Since the wealth inevitably goes to a concentrated amount of people in the best possible set of circumstances, the question is what to do with the money in order to best serve the general public. So what can a man do with the excess wealth he has amassed? His money is not just for "competence," but rather surplus money. There are three solutions that Carnegie gives for this. The first includes leaving one's money to his family or his oldest son, a common practice in western Europe. This is a "misguided affection", and a bad idea according to Carnegie, because one cannot duplicate the styles and strategies of another no matter how hard he tries.

A son can make mistakes and lose his fortune or he can lose it "from the fall in the value of land." It has also been proven that it is not good for the state for a son to take his father's place as a leader. He could mean that the son has been given all of these treasures from birth and does not appreciate what he is getting. He also may not be sensitive to all that is necessary in the processes of development. Another way one could dispose of surplus wealth is to have all the money earned be spent by the one who earns it. This is not always possible these days and perhaps also back then, because ther is no limit to what one can earn. But spending frivolously just because one can isn't exactly the best trait; one should live in modesty.One other way Carnegie suggests the money could be distributed would be to donate it to public services.

This is the one he personally chose because it serves the most good to most amount of people possible. It is therefore not detrimental to the value of money to others, and is enjoyed by he who earned it - a very fair way of disposal. The objective, however, he wished to achieve may not be achieved after he's gone because he can't oversee the operation of the distribution, and there's nothing he could do about it then. Taxing the hoards of wealth obtained by a recently deceased man is a great way of giving back to the community what was taken over the years. It also condemns the lifestyle of the "selfish millionaire's unworthy life." This helps make men deal with the distribution of their money while they're still alive, with the intent that the best possible solution would be achieved and finding the way that would be "most fruitful for the people." There is only one solution which pleases both rich and poor and works out best for everyone. This idea differs from communistic ideals of spreading wealth evenly throughout, at all times, and doesn't require an overthrow of the government, rather an "evolution of existing conditions." The idea is that each individual work for himself in attaining wealth (as in the concept of laissez-faire); each man fighting for his place, creating competition.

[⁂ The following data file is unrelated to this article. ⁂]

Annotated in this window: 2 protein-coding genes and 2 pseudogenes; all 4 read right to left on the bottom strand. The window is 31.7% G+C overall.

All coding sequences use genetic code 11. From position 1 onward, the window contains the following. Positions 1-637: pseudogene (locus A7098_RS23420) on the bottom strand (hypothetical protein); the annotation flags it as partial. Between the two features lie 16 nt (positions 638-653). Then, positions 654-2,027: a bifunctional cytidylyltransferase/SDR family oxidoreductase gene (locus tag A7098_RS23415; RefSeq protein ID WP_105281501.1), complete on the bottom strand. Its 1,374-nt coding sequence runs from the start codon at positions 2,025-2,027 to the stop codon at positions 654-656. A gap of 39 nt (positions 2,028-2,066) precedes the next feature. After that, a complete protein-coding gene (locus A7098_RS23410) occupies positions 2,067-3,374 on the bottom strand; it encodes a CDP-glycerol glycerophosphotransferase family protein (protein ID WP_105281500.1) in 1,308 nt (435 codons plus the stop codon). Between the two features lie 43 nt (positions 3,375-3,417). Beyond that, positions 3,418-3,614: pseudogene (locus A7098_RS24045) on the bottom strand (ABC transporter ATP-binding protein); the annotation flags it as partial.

In the end, there will still be a concentration of wealth in a few, but they will spread their wealth to the masses through public services, thus benefiting all, instead of money coming to all people in small increments as suggested by communistic ideas. This appealed to the people especially in the concept of anti-communism sprinkled in Carnegie's document. This also gives concrete evidence proving U.S. superiority in understanding their nation's needs. Finally, there are specific duties of the rich in order to maintain the balance.

The wealthy must be modest in their ways. They must provide modestly for those dependent on him and he must think and administer his money in the best possible manner to benefit the most possible people. We trust in this wealthy man because he obviously became wealthy through superior wisdom, etc.... - This I believe may be immodest, but true nonetheless.